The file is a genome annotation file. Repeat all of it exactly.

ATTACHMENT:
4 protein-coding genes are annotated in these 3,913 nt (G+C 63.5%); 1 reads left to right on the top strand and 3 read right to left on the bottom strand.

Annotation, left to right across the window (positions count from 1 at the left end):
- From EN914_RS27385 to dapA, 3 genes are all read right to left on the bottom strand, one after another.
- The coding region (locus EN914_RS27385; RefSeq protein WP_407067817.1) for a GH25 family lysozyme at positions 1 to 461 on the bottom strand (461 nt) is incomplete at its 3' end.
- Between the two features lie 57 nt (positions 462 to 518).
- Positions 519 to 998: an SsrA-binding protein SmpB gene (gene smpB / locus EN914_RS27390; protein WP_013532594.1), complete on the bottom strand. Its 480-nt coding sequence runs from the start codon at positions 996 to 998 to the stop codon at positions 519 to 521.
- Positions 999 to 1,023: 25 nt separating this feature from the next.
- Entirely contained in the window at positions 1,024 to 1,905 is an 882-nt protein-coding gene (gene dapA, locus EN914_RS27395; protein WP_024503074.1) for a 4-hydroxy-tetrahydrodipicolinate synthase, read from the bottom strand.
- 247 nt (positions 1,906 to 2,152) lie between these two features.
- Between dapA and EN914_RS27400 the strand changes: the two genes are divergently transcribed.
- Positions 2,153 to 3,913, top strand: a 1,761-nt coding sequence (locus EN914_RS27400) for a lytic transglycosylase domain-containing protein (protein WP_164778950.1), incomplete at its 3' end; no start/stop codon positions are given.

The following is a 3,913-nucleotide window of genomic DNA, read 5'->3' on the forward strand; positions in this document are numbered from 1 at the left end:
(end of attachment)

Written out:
4 protein-coding genes are annotated in these 3,913 nt (G+C 63.5%); 1 reads left to right on the top strand and 3 read right to left on the bottom strand.

Annotation, left to right across the window (positions count from 1 at the left end):
- From EN914_RS27385 to dapA, 3 genes are all read right to left on the bottom strand, one after another.
- The coding region (locus EN914_RS27385; RefSeq protein WP_407067817.1) for a GH25 family lysozyme at positions 1 to 461 on the bottom strand (461 nt) is incomplete at its 3' end.
- Between the two features lie 57 nt (positions 462 to 518).
- Positions 519 to 998: an SsrA-binding protein SmpB gene (gene smpB / locus EN914_RS27390; protein WP_013532594.1), complete on the bottom strand. Its 480-nt coding sequence runs from the start codon at positions 996 to 998 to the stop codon at positions 519 to 521.
- Positions 999 to 1,023: 25 nt separating this feature from the next.
- Entirely contained in the window at positions 1,024 to 1,905 is an 882-nt protein-coding gene (gene dapA, locus EN914_RS27395; protein WP_024503074.1) for a 4-hydroxy-tetrahydrodipicolinate synthase, read from the bottom strand.
- 247 nt (positions 1,906 to 2,152) lie between these two features.
- Between dapA and EN914_RS27400 the strand changes: the two genes are divergently transcribed.
- Positions 2,153 to 3,913, top strand: a 1,761-nt coding sequence (locus EN914_RS27400) for a lytic transglycosylase domain-containing protein (protein WP_164778950.1), incomplete at its 3' end; no start/stop codon positions are given.

The following is a 3,913-nucleotide window of genomic DNA, read 5'->3' on the forward strand; positions in this document are numbered from 1 at the left end: